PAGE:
Violent Traditions for Developing Minds

by The Teeth

Ignore the green-faced goblin in the children’s section.

I was visiting a local library when the creature abruptly entered, cawing and grunting heavily in the otherwise quiet building. She had an unassuming appearance, but the presence of a chupacabra. Her manner was completely distasteful, but you were given the impression that she was at least attempting to suppress her natural instincts. I had no doubt that she could, if provoked, leap across the room with incredible speed and ferocity. Somehow, I had been expecting this moment for some time.

My day had been spent enduring a particularly bad vibration, the kind that leaves you with a looming sense of dread. At the time, I had not been certain of the source, but as the goblin loomed closer I was drawn deeply into the pit of my stomach. Despite my growing paranoia, I managed to act in a completely inconspicuous way. Any loud or eccentric reactions may have been met with extreme hostility, I knew that better than most.

The goblin was accompanied by two spawn, potentially looted from the nearest orphanage. She seemed like the type to steal children from their beds at night or lure them into an edible house. After observing them for a moment, however, I was left with the distinct impression that they all belonged together. Not that this was a comforting thought, as the children seemed of a regular stock. I shuddered to think about the type of person who would mate with a green monster, possibly a desperate or morbidly curious individual determined to spread their genetics at any cost.

I immediately gained a deep empathy for the smallest of the spawn, as he came bumbling into the building. He was at the age where motor functions are still very sloppy, and interactions with the environment are somewhat heavy handed. The goblin growled scornfully at the youth fairly consistently. It was not immediately apparent to me, a fully formed and reasonably knowledgeable adult, what she was concerned about. I have always felt that a library is a relatively safe place to bring a child, as it is not an environment which easily harbors destruction.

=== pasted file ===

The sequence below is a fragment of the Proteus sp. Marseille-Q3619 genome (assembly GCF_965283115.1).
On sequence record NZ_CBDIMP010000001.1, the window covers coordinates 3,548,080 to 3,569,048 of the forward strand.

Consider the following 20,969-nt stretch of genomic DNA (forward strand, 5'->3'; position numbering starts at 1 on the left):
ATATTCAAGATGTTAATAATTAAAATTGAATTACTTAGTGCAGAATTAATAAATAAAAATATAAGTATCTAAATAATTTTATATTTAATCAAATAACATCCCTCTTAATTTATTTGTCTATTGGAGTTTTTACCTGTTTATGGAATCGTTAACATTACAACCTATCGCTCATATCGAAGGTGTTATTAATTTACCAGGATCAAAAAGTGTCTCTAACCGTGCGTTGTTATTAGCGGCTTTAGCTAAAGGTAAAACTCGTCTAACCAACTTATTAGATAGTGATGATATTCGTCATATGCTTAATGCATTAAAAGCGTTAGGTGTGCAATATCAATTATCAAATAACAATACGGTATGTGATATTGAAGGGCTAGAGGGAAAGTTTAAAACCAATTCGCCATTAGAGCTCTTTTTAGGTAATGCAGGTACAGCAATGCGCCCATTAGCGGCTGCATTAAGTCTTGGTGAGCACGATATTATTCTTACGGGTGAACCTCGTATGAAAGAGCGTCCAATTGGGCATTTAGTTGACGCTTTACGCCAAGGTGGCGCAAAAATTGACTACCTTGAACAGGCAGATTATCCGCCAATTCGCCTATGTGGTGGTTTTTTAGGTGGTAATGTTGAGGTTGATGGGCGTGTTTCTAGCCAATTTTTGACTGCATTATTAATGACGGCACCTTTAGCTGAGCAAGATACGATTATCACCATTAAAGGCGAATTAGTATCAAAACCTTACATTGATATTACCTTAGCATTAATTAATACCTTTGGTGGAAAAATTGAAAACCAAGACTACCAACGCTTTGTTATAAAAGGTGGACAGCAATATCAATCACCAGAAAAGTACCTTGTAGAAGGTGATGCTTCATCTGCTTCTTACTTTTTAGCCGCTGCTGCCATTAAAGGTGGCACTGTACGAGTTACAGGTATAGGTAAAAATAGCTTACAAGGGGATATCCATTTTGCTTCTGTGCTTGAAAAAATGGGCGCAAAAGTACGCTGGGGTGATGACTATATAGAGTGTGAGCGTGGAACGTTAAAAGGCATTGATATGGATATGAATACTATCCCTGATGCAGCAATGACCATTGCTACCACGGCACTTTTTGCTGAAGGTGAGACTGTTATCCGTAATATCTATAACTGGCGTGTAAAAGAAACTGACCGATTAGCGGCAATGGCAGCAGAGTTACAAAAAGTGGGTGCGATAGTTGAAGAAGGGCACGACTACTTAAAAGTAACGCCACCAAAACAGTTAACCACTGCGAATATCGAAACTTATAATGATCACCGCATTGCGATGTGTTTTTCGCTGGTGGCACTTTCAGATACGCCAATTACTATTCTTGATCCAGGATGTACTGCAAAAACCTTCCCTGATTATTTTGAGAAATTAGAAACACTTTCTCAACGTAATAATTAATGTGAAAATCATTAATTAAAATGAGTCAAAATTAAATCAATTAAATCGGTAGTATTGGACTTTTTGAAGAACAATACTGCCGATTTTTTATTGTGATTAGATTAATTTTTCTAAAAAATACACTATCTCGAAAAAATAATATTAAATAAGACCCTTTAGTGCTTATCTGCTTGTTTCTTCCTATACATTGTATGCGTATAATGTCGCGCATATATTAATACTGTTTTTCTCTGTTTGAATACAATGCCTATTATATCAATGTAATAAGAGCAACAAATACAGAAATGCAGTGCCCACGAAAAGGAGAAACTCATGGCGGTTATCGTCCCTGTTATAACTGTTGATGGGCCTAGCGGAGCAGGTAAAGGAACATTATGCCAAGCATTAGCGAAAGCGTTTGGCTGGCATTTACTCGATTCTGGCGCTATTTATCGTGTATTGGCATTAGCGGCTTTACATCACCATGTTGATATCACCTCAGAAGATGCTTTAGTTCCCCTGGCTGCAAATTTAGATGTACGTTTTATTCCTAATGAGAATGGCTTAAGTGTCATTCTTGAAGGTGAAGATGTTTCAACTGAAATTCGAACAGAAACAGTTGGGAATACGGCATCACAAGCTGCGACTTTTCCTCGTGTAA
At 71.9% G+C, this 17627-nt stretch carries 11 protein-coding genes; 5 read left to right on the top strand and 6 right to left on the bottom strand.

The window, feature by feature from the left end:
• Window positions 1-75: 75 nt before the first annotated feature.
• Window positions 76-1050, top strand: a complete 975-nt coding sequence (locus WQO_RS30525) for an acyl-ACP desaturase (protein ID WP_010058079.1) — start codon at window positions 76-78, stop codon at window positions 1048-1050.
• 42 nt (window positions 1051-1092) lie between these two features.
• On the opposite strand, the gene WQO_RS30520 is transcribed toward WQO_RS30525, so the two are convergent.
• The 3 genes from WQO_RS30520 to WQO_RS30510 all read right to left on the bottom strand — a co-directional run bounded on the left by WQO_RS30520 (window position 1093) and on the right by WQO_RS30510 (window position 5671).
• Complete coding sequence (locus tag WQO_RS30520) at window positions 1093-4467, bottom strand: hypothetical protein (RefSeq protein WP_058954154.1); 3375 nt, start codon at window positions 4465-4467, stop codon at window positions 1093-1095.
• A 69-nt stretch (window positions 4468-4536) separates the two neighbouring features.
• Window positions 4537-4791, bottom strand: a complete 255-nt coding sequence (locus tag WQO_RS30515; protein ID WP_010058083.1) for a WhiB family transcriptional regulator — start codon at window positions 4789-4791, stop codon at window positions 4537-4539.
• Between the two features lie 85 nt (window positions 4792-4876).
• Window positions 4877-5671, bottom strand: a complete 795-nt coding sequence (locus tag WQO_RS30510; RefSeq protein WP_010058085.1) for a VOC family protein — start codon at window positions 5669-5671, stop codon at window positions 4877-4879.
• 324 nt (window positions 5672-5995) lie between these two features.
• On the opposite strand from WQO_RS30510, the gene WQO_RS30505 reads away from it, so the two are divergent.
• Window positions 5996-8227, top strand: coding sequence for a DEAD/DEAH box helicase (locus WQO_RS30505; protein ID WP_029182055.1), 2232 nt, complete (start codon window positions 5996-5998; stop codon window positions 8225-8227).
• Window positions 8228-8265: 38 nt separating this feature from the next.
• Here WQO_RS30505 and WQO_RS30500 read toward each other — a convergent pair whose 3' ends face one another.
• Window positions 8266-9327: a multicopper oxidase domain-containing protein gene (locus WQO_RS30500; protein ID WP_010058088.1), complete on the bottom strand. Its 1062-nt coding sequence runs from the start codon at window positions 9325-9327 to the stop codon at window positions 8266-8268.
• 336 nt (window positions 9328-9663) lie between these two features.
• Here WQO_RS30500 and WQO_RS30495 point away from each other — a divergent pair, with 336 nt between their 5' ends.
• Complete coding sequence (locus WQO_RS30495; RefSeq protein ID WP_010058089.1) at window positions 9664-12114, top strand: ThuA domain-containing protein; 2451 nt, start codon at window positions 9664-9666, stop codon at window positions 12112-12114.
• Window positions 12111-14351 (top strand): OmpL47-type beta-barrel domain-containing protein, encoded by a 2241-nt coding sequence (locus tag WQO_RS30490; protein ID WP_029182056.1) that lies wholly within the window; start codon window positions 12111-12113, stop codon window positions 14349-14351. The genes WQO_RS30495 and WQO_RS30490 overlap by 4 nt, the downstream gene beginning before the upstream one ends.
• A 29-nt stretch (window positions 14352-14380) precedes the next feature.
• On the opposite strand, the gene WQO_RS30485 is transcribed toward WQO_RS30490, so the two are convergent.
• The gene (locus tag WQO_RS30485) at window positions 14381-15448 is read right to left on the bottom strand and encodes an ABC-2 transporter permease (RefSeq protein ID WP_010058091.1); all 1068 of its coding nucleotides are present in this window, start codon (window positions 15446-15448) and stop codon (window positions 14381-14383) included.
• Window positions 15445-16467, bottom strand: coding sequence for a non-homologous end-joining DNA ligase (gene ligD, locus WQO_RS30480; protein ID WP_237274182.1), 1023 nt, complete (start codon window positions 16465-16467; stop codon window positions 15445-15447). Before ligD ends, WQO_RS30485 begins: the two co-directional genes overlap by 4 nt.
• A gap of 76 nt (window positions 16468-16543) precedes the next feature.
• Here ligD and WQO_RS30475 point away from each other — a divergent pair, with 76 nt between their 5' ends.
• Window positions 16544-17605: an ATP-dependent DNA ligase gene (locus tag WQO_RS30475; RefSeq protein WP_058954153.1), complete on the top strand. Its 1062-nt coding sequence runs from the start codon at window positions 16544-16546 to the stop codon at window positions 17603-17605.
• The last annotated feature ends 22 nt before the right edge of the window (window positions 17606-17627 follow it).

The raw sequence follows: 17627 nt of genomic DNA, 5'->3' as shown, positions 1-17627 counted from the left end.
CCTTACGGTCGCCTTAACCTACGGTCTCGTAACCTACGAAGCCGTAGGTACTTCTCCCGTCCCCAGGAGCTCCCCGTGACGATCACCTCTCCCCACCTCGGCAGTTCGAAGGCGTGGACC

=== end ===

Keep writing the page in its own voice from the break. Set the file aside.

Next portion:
If the woman was concerned about volume, she should clearly know that her own vocalizations were far more disruptive than the small burbling noises of her offspring. For about five minutes, she scolded her spawn on a variety of topics from running, touching, talking, breathing, and of course asking too many questions. It was clear that the stifled youth was unable to take a single action without a slap on the wrist. How can a developing mind learn the weight of his transgressions through this process?

For a moment, things were finally quiet. Then the sickening slap of a boney hand hitting skin shattered the silence. Though I did not see it, I knew immediately what had happened, and the volume of it sent a cold shock through my spine. The goblin’s voice now cackled through air in the building. “Where did you get those?” The child had apparently picked out too many books, from what I pieced together. It was hard to really tell what was going on; all eyes were on the situation now. I could have thrown a chair across the room and gone unnoticed.

An old war horse, who had been reading a paper, stood up and congratulated the woman. He was thrilled by the situation, probably disappointed that there wasn’t any bloodshed. He rewarded the woman in the style of an army drill sergeant. “That’ll teach the miserable little bastard, he won’t go trying to rent any extra books from the library anymore. I was beaten senseless as a child and I for one am proud to see somebody continue the cycle of abuse. Puts hair on your chest.” Judging by the look on the kid’s face, he thought this strange man was going to start beating him with a belt.

“It’s healthy,” explained the mother. “We have to keep him from reading too much fiction. Rots your brain with imaginary thinking. I learned that when I was a kid and I turned out half OK.”

The old man was called on by one of the librarians. His computer lesson was ready. Here he was, a fossil of thought processes, trying to cling to old habits in a new world. Excited, he turned his attention to the new voice and walked into a spacious room with a single beige computer. He probably had no idea how long that kid would remember what happened here. Hell, he had already forgotten.

I couldn’t help but be haunted by the goblin’s parting words. Her entire ideology was as disgusting as it was common. Raise ’em half OK, worked for me. No lessons from one’s experience, no emphasis put on empathy. Forget about adapt and evolve. Evolution is for the nuts, anyway.